Board Talk is presented by ITM Consulting
Phil Zarrow, ITM Consulting
With over 35 years experience in PCB assembly, Phil is one of the leading experts in SMT process failure analysis. He has vast experience in SMT equipment, materials and processes.
Jim Hall, ITM Consulting
A Lean Six-Sigma Master Blackbelt, Jim has a wealth of knowledge in soldering, thermal technology, equipment and process basics. He is a pioneer in the science of reflow.
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Welcome to Board Talk with Jim Hall and Phil Zarrow, the Assembly Brothers pick and place. Coming to you high atop Mount Rialto in New Hampshire at the Board Talk headquarters.
This came from B.B. It's a process question.
We are a contract house using no-clean paste and wire solder. We clean assemblies by hand dipping using Insolve and want to get away from that. A third of our customers' products are R.F. Which would be better for R.F., vapor degreasing or aqueous cleaning?
To be honest with you, regardless of you using R.F. or whatever you are trying to clean, the basics of cleaning apply. There are two key elements you have to have here. You have to have a solvent be it in vapor form or a engineered aqueous in this case or whatever your solvent is, that is suitable for the residue that you are trying to remove and that is matched to the flux residue that of the solder that you are using.
Whether it's solder paste, wire solder, flux, wave or selective soldering, it's got to be matched. So that's the chemical aspect of it.
The mechanical energy aspect is the other important thing and that's going to depend largely on what you have on your board in terms of clearances and board geography.
You have to have ample mechanical energy to spread that chemical solvent, as well as rinse and dry, depending on what you are using. So regardless of whether you are doing R.F. or anything else, it's really more determined upon what you are cleaning. Try to clean, doing it right.
I'm no expert on R.F., but I would be more concerned with the board and solder mass materials' compatibility with whichever cleaning chemistry I'm using in terms of compatibility because you don't want to mess up the surface chemistry at all. So you want to make sure that the solvent, be it aqueous or vapor, is compatible with your board materials and solder mass.
Well one of the other important things with regard to the R.F. situation and I don't know what frequencies you are going, if you are going up to the UHF spectrum, at least you are cleaning your boards.
There is a lot of debate as far as using ultra-high frequencies and above, you start getting up above the 15 GHz - 20 GHz range if no-clean will suffice to stay on the board or whether it should be cleaned.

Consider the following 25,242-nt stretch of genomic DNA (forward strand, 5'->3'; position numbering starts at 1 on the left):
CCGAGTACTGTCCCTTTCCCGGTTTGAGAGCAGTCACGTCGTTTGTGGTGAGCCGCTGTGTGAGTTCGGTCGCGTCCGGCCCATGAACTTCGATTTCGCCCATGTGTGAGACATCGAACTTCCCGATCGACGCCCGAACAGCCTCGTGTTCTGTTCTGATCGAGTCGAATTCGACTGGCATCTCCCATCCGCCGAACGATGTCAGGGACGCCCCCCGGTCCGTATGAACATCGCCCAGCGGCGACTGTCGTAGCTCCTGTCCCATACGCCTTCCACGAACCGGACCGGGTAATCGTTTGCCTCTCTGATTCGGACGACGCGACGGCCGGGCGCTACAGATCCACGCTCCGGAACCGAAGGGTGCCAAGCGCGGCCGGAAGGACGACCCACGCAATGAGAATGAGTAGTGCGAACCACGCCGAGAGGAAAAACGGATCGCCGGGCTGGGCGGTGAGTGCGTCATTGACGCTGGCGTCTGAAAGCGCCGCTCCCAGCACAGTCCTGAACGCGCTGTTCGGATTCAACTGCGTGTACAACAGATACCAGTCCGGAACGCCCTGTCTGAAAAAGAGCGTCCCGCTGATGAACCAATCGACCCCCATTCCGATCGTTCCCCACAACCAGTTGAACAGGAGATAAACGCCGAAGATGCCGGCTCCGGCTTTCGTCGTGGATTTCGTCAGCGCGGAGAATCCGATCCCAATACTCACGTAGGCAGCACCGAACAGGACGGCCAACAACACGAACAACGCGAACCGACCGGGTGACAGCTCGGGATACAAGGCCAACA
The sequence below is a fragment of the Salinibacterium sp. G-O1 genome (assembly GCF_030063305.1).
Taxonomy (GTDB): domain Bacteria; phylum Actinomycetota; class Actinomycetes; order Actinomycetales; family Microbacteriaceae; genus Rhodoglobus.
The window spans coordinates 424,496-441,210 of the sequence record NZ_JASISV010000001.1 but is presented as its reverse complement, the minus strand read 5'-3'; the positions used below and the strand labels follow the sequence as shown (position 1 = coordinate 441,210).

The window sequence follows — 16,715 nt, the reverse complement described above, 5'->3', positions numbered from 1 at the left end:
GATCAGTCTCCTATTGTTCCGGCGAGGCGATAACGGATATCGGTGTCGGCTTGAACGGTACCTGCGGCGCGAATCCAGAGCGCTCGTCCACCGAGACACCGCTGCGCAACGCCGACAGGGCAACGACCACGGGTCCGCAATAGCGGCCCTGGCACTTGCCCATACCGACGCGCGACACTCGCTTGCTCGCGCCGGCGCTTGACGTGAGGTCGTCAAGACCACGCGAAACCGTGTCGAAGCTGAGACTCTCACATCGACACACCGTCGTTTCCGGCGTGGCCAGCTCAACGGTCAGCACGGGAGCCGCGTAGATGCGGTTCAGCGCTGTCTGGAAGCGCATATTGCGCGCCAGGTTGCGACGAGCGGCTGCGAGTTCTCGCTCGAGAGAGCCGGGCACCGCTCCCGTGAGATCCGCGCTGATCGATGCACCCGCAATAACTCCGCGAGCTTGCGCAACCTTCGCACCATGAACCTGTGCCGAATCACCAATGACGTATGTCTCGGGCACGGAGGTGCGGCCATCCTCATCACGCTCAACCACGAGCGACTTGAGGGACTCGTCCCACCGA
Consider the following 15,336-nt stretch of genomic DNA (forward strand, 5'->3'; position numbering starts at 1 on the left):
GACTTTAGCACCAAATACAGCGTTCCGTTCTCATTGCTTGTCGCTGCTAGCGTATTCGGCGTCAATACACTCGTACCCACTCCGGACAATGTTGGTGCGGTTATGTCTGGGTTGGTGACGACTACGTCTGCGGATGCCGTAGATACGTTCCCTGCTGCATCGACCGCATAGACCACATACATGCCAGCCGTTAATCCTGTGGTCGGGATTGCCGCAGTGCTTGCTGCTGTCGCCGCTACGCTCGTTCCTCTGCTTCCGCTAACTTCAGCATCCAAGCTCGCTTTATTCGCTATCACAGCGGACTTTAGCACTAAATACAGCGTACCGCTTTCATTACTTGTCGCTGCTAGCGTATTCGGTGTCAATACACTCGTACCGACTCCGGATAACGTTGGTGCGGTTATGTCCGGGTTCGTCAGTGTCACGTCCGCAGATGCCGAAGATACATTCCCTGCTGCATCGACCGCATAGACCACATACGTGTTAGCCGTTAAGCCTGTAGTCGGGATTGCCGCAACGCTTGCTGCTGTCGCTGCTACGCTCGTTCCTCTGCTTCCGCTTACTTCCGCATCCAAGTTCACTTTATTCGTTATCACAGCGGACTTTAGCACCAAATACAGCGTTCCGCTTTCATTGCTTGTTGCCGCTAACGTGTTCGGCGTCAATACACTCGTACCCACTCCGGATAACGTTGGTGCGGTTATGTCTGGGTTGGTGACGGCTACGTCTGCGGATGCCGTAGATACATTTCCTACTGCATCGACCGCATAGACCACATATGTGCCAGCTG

We don't know if you are getting up anywhere near there, but again, it's good to keep track of what papers are coming out and work is being done with clean versus no-clean, but in your case, you are cleaning it so almost becomes a non-issue now.
But you've got to have proper cleaning and that's the most important thing. As Jim is saying you don't want to do anything detrimental to anything else on the board and we've seen that happen a lot too.
And big is how it is initially a no-clean that you are trying to clean. You have to make absolutely certain that whatever solvent again, aqueous or vapor, is compatible with the specific paste formulation that you are dealing with.
So hopefully that answers your question, and doesn't provide you with further confusion.
Don't solder like my brother --
And please don't solder like my brother.
Here at MicroCare, we would agree with Phil and Jim that your #1 priority is identifying the contamination. It's ALL about the contamination, not the cleaning fluid or machinery.|
That said, the next step is to understand the constraints under which you'll be operating. Are there soft plastics or elastomers on the boards? Conformal coatings? Inks which might be removed? Special insurance or local regulatory issues? These factors may affect the solvent or surfactant choices.
At this point, it usually is very helpful to send parts to a vendor's cleaning lab and have them test for cleanliness and compatibility. The better vendors, like MicroCare, also will prescribe a cleaning process specifying times and temperatures.
Assuming your cleaning issues can be resolved by either aqueous or solvent choices, now you need to move into the economic analysis. Are electrical costs high? Is floor space available? Do I need a chemist or analytical lab to support the aqueous option (usually not with solvent)? How do I handle the waste products? What do the cleaning machines cost? What's their throughput and economic life span?
Your ultimate goal is to produce parts of satisfactory quality at the lowest cost-per-part-cleaned. That's the key: it's not the price per gallon, it's the price per cleaned component. In my experience (30+ years of critical cleaning) solvent cleaning usually is faster, better, simpler and more affordable.
I look forward to the contradictory comments from all my buddies in the aqueous cleaning world!
Mike Jones, MicroCare
I really think the question revolves around 2 ideas - what equipment you have available, aqueous or vapor phase and how DRY do the boards have to be. This is the customer's responsibility to answer the dryness question since they're the experts on what affects their circuit. Does the board absorb water? FR4 acts like a sponge and may require a post-wash bake before they could be used. Then you get into "how dry is dry enough", and would require monitoring of the drying process. The higher in frequency you go the more this effects the circuit operation. I would go back and work with the customer on whether or not water absorption in the board and components is an issue, it may lead you to vapor phase. Odds are they haven't given that much thought before you ask.
John Wayt, ChemDAQ Inc.